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Posted 11 juin 2015

We have become the mobile actors of a connected world, where objects are more and more ubiquitous in our daily life. From the moment we wake up until bedtime we browse and share, in a personal or professional way, most of the time in a permanent tangle of devices set up in BYOD (Bring Your Own Device), CYOD (Choose Your Own Device) or COPE (Corporate Owned, Personally Enabled)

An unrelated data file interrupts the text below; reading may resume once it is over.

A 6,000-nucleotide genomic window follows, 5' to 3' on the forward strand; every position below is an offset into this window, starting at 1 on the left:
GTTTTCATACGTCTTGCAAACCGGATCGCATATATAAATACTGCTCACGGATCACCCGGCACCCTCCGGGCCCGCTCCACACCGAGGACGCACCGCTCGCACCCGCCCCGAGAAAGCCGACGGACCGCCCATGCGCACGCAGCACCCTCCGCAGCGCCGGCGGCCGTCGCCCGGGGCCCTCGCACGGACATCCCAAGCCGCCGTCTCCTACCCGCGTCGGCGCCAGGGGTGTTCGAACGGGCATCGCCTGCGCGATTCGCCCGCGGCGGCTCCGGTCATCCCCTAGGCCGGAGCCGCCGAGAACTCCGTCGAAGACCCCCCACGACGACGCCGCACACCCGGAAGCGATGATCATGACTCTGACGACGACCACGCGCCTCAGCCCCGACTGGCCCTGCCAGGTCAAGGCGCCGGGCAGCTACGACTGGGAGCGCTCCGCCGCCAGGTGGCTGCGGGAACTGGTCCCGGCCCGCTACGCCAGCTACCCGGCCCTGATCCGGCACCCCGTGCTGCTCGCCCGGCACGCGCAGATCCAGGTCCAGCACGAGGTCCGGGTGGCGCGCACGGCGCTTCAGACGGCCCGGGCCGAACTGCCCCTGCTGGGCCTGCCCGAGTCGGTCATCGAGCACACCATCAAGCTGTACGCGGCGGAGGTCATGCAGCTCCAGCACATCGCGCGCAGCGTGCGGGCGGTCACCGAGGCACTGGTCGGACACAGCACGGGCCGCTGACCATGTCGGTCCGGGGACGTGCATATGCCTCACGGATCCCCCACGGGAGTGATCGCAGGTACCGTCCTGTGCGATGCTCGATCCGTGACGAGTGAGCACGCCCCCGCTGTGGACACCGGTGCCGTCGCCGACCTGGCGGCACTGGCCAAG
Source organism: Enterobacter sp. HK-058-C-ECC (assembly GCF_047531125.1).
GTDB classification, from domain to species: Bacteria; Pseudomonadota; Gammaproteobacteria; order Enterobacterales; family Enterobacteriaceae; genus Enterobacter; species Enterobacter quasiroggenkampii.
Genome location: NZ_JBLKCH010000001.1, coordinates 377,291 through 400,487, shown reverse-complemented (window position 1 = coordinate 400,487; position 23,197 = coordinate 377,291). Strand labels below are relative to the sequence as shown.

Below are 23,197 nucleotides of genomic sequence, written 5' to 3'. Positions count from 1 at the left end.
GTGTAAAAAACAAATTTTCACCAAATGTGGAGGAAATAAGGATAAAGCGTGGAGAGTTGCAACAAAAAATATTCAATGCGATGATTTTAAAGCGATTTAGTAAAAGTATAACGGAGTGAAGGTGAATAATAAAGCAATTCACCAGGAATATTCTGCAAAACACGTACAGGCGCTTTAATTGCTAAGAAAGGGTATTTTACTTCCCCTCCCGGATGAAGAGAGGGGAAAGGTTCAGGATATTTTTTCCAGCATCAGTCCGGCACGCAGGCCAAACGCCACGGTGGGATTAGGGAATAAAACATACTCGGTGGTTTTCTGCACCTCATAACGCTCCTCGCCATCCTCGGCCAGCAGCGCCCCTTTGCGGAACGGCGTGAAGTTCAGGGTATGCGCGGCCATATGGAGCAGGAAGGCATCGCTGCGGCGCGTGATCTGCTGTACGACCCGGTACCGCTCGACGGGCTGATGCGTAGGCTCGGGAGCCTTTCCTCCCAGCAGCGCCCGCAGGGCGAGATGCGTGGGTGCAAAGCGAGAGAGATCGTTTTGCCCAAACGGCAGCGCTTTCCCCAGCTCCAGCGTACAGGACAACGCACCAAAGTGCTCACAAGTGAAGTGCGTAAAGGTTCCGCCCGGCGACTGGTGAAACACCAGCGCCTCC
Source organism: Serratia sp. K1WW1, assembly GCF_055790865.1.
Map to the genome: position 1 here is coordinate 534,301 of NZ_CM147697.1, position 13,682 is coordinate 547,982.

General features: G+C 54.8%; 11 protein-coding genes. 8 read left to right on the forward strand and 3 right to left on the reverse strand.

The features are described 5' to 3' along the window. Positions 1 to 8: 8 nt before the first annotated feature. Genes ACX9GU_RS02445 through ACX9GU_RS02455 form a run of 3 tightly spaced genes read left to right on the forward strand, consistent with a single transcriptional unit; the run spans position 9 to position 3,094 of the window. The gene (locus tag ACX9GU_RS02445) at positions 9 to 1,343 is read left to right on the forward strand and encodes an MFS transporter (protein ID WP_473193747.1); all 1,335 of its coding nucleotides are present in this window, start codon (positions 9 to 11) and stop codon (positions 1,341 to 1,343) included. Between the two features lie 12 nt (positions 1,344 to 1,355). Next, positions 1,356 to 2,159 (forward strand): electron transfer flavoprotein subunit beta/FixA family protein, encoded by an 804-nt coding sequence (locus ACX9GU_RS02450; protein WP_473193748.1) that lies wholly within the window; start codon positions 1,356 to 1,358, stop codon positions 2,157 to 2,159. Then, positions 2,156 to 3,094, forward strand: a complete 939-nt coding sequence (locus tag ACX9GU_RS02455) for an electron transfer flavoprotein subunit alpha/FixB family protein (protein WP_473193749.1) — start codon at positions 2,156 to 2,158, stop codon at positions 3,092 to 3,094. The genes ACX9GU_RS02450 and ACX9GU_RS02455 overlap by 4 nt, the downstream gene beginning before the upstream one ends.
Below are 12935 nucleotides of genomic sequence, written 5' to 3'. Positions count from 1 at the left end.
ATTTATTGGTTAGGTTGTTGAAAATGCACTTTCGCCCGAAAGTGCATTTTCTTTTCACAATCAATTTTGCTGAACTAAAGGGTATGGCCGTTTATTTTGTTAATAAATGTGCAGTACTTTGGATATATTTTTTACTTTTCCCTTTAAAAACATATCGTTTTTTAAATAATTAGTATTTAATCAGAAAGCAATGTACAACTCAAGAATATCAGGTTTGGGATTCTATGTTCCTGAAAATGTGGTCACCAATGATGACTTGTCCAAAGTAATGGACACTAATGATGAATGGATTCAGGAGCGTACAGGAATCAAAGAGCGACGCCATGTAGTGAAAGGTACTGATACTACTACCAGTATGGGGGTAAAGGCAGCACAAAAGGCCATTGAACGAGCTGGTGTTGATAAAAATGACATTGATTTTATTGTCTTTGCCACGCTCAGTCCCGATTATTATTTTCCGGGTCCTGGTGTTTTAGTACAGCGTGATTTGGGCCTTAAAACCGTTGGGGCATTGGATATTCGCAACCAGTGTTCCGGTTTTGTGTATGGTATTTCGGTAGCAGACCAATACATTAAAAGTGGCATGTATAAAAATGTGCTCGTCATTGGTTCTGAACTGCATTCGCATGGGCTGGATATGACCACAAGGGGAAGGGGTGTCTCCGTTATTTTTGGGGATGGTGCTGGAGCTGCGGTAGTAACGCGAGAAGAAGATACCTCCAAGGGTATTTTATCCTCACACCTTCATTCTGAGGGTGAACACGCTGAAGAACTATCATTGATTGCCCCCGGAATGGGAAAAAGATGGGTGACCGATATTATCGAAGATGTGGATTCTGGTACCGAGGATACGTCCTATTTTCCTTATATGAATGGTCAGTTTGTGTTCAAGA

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mode, with an ever growing number of different used applications: about thirty applications a month per person. In a 1.3 billion devices global smartphone installed base, Intel McAfee’s last report on the threat status stresses that, within 2 years, aggregate active mobile phone malwares’ number has jumped from 1.5 million to over 6 million, with a spawning rate of roughly 250,000 per month! All users, even the experienced ones, have a natural tendency to trust their devices and applications that they think they know, developed by trustworthy and well known editors. Users heard of cryptography so they believe they do not risk anything. That’s clearly a mistake! Indeed, cryptography is not to blame in what is known as MITM (man in the middle) kind of attacks that build upon SSL/TLS loopholes, but rather the way keys and certificates attached to cyphering keys are managed. Similarly, when you ask a locksmith to craft a key, how could you be sure he wouldn’t make a copy of it and be able to open your doors, if it is not because your locksmith is granted and trustworthy? In the cyber world, it’s harder to picture the door but the approach should be the same, otherwise mobile handsets and information systems would end up infected by malware derived from vulnerability loopholes, such as the BERserk loophole. This loophole originates from a flaw in the RSA signatures verification process launched by mobile or non-mobile apps at secure connection establishment stage, or Heartbleed that affects the OpenSSL library implementation of SSL/TLS protocol. It allows an attacker to take over what seems to be secure connections between users and websites (cf. February 2015 McAfee’s Labs report). Thus, trust in keys and certificates management is essential! It will be discussed later on….